Suicide & Media - Friend or Foe?
Date: 17 February 2011
The seriousness of suicidal behaviour as a major public health problem is reflected by the fact that suicide ranks as the 10th leading causes of death globally1. In Malaysia, suicide rates have been estimated to be 8-13/100 0002. There is usually no single cause of suicide. On the contrary, a stress-diathesis model that depicts the interaction of multiple biological and psychosocial risk factors offers a better explanation of how and why a case of suicide has occurred. An understanding of the risk and protective factors of suicide are important in developing suicide prevention strategies.
On top of well-established risk factors for suicide such as depression, previous suicide attempts, negative life events, socio-economic disadvantage, etc, there is accumulating evidence in the literature that the media carries a significant impact on the occurrence of suicide. The terminology “Werther effect” refers to imitation of copycat suicides attributed to the impact of sensationalized media reporting of suicides. Interestingly, this term has its origins in 18th century German literature whereby the publication of Goethe’s novel entitled ‘The Sorrows of Young Werther” in which the hero committed suicide was followed by reports of young male suicides that employed the same method of suicide.
Authors of the article entitled: Role of media reports in completed and prevented suicide: Werther v. Papageno effects3 have taken this analogy a step further by conceptualizing any suicide-protective effects of the media as the “Papageno effect”, borrowing from Mozart’s opera “The Magic Flute” in which the character Papageno refrained from suicide due to the availability of alternative coping strategies.
One might wonder at the relevance of such esoteric ideas in Malaysia. Anecdotal reports seem to suggest that we are far from immune to the effects of media, negative or otherwise. Such an example would include a local case in which a depressed and suicidal patient was spoilt for choice in determining the method of attempting suicide from countless websites that encouraged suicide. Another recent example would be that of the sensationalized reporting of a case of suicide in a 22 year-old, Malaysian, male who posted his suicidal intentions on Facebook barely an hour before he committed suicide. Just by ‘googling’ the keywords: Malaysian, Facebook, suicide, victim; I was able to access the sensationalized local newspaper report of this unfortunate occurrence, complete with pictures of the victim after the act and the method employed in addition to his Facebook posting of his ‘suicide note’.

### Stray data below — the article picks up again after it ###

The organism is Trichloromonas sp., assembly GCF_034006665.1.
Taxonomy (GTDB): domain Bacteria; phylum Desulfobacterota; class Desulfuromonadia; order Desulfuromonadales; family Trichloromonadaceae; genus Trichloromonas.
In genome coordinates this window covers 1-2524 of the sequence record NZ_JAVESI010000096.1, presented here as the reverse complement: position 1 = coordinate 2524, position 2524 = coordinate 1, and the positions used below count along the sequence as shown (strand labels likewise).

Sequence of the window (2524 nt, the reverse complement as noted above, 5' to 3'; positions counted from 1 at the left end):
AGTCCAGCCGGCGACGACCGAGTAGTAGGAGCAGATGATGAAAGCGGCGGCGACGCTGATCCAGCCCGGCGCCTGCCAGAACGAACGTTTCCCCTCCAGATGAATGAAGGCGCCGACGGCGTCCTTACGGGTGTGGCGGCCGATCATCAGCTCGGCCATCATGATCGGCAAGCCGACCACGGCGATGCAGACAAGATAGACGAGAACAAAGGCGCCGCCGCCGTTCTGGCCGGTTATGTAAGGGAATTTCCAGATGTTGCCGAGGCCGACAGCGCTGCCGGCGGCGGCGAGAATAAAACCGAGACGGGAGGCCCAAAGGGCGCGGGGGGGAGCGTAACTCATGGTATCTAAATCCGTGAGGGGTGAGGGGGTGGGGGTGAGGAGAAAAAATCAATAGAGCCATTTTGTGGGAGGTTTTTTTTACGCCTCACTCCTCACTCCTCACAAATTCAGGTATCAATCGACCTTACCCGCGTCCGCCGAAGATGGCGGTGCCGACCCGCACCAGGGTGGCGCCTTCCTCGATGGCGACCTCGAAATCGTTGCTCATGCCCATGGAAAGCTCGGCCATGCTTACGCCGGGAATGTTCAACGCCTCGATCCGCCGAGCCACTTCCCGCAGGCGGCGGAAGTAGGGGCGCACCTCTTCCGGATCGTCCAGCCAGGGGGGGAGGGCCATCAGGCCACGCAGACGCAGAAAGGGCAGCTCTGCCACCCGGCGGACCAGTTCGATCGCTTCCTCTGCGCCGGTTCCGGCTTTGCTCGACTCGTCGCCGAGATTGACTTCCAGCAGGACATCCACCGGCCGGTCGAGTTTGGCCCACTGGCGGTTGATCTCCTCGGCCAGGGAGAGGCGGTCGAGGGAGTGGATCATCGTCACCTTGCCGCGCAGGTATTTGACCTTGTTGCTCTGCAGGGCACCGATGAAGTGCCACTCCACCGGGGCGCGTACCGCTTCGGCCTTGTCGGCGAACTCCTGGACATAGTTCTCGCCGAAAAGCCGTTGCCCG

This begs the question of what can be done in the light of such scenarios. Though guidelines of responsible media reporting on suicide have been published and promulgated in Malaysia, implementation of such guidelines remains a challenge. Some countries such as Australia and South Korea have begun to implement strategies such as restricting access to “pro-suicide” websites. Research on the impact of media on suicide is greatly needed in our local context in order to communicate more effectively the importance of responsible media reporting on suicide in suicide prevention to all stakeholders i.e. journalists, policy-makers, law enforcers, general public, etc. So whether the media is our friend or our foe really depends on how creative and resourceful we are in making the media an ally in our efforts towards suicide prevention in our nation.
Dr. Chan Lai Fong
Lecturer & Psychiatrist
1. Murray, C.J.L., Lopez, A.D. (Eds.) (1996). The Global Burden of Disease: A Comprehensive Assessment of Mortality and Disability from Diseases, Injuries, and Risk Factors in 1990 and Projected to 2020. Cambridge, MA: Harvard University Press.
2. Maniam, T. (1995). Suicide and undetermined violent deaths in Malaysia, 1996-1990-Evidence for the misclassification of suicide statistics. Asia-Pacific Journal of Public Health, 2, 181-185.
3. Niederkrotenthaler T, Voracek M, Herberth A, Till B, Strauss M, Etzersdorfer E, Eisenwort B, Sonneck G. (2010). Role of media reports in completed and prevented suicide: Werther v. Papageno effects. British Journal of Psychiatry, 197(3), 234-43.
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